The ‘Occupy’ effect: Bishops launch attack on welfare reform

By Ian Dunt

The Church of England has gone on the attack against welfare reform, in a further sign that the Occupy movement has prompted a more radical outlook among religious leaders.

Just weeks after the Church adopted a more accommodating stance towards the protesters camped outside St Paul's, bishops across the country – backed by archbishop Rowan Williams – called for the government to rethink plans to cap household benefits.

"The Church of England has a commitment and moral obligation to speak up for those who have no voice," the bishops wrote in the letter to the Observer.

"As such, we feel compelled to speak for children who might be faced with severe poverty and potentially homelessness, as a result of the choices or circumstances of their parents. Such an impact is profoundly unjust."

In a carefully coordinated action, bishops are calling on ministers to back amendments to next week's welfare reform bill which are being tabled by the bishop of Leeds and Ripon, John Packer, in the Lords.

The bill is expected to face significant opposition in the Lords, with several Liberal Democrat and cross-bench peers expected to dig in against its proposals.

The action is further evidence of a newly invigorated radical wing in the Church of England, which has emerged from the chaotic response to the St Paul's camp with a new willingness to engage with political issues.

Three senior members of the Church resigned in the wake of the St Paul's demonstration, but the Archbishop of Canterbury tried to put the disorder behind him with a resolute defence of the demonstrators and an article arguing for a tax on financial transactions.

The decision of the Church to express the views of demonstrators has put Downing Street in a strange position. David Cameron has branded the protesters "comatose" but he praised the Archbishop's intervention as an article which "spoke for the country".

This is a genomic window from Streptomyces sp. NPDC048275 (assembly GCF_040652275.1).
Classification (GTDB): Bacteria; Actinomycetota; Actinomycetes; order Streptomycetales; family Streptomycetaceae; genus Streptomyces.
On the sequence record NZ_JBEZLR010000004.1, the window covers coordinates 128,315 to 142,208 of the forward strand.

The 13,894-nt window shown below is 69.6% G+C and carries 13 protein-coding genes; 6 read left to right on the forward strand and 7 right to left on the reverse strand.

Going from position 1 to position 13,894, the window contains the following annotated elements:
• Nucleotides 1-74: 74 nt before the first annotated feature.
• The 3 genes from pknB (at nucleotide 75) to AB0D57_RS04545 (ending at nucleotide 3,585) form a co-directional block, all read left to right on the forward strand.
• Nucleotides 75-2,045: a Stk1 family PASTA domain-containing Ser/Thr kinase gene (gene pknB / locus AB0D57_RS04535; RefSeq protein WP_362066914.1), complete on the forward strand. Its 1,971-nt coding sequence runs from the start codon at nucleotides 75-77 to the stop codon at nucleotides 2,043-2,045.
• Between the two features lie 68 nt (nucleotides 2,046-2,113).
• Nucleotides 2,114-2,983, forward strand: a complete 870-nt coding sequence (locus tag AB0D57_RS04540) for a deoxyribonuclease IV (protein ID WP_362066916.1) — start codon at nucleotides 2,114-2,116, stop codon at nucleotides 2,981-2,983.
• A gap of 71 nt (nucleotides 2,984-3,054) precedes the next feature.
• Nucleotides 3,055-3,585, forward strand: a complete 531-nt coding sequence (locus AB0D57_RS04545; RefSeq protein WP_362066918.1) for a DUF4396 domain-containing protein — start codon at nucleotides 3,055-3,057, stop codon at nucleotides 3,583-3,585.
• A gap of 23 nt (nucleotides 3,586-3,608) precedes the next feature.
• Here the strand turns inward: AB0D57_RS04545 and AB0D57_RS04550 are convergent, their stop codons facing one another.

The welfare bill will limit household benefits to £500 a week, in line with average weekly wages for working households, but opponents say this move could cut support to 210,000 children and make 80,000 homeless.

The Lords amendments would remove child benefit from cap calculations, remove certain vulnerable groups from the cap, allow a grace period for families where a worker has recently been made unemployed and calculate the cap based on earnings for families with children rather than all households.

Shadow work and pensions secretary Liam Byrne said Labour supported the cap but had concerns about the way it would be implemented.

"We’ve been saying for months that the method the Tory-led government is proposing for introducing a benefits cap is so badly thought through that it risks putting up the benefits bill by putting up the costs of homelessness – with a massive impact on our country's children," he said.

A Department for Work and Pensions spokesperson said: "It simply isn't fair that households on out-of-work benefits can receive a greater income from the state than the average working household gets in wages. This is why we have proposed a benefit cap of around £500 per week."